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In Peter Jackson's film trilogy The Lord of the Rings, based on J. R. R. Tolkien's The Lord of the Rings novel, Hadhafang is a sword used by Arwen. The sword and its history are not part of the original story; in the books, Arwen is never seen in combat. Since her character is given more emphasis and more action scenes in the movie version, it was deemed necessary to give her a weapon and to provide the weapon with a back story like many of the fictional weapons described in the original novels.

According to the movie trilogy's official publicity material, Hadhafang (whose name is a newly-coined Sindarin word meaning "Throng-cleaver"), once belonged to the Elven Princess Idril, who wed a mortal man and bore Earendil, the father of Elrond who in turn was father to Arwen. (This is another departure from Tolkien's work. In fact, as written in The Silmarillion, both Idril and Earendil were Half-elven.) Before Arwen's birth, Elrond wielded Hadhafang at the end of the second age of Middle-earth, during the Last Alliance of Elves and Men in the great battle against Sauron on the slopes of Mount Doom.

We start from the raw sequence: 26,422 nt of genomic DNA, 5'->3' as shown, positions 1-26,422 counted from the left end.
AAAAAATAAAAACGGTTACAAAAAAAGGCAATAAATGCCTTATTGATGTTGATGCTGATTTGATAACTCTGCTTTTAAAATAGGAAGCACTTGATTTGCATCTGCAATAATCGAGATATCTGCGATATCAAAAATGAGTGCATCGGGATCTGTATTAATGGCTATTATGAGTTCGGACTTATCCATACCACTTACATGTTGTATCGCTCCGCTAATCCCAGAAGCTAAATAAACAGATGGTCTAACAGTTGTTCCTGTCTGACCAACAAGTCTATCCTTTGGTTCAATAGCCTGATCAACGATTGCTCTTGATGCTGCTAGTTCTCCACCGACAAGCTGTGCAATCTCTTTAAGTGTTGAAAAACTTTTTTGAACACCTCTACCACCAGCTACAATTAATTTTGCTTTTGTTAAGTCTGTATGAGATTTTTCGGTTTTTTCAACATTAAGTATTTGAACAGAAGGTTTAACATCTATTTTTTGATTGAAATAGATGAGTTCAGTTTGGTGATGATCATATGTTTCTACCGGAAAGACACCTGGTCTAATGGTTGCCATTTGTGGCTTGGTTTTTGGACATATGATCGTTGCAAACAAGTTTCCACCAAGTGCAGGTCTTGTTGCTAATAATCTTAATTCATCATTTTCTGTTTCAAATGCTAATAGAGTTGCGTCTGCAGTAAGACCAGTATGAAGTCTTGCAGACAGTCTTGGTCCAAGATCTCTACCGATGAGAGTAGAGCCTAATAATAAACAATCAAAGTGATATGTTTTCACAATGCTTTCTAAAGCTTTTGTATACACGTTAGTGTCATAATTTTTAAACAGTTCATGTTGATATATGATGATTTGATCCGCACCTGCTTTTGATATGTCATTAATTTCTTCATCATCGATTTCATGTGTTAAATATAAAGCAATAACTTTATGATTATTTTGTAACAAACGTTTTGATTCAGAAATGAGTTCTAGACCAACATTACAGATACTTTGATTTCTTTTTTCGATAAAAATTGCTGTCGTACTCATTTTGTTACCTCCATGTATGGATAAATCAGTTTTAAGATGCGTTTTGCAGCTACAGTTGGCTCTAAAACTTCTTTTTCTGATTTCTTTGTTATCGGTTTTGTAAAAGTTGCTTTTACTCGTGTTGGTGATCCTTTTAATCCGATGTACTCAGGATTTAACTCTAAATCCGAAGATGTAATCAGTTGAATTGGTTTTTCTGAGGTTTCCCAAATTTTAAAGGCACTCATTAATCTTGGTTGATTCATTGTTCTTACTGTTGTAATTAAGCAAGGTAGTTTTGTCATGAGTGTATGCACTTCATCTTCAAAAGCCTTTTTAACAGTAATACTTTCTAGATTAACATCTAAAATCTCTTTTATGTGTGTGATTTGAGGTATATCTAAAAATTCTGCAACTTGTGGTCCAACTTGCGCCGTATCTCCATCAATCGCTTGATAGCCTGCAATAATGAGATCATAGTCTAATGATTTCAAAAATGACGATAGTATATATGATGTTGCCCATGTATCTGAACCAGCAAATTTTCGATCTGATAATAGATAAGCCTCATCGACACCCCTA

Later his daughter, Arwen, used Hadhafang when she aided Frodo in his escape from the Ringwraiths. Inscribed on the blade are runes in the Elven language of Sindarin that say "aen estar Hadhafang i chathol hen, thand arod dan i thang an i arwen." Which transfers to "this blade is called Hadhafang, a noble defense against the enemy throng for a noble lady." In the Elven language of Sindarin "Arwen" actually means "Noble (or Royal) Woman".

Like all of the props used in the Lord of the Rings movie trilogy Hadhafang was manufactured by Weta Workshop.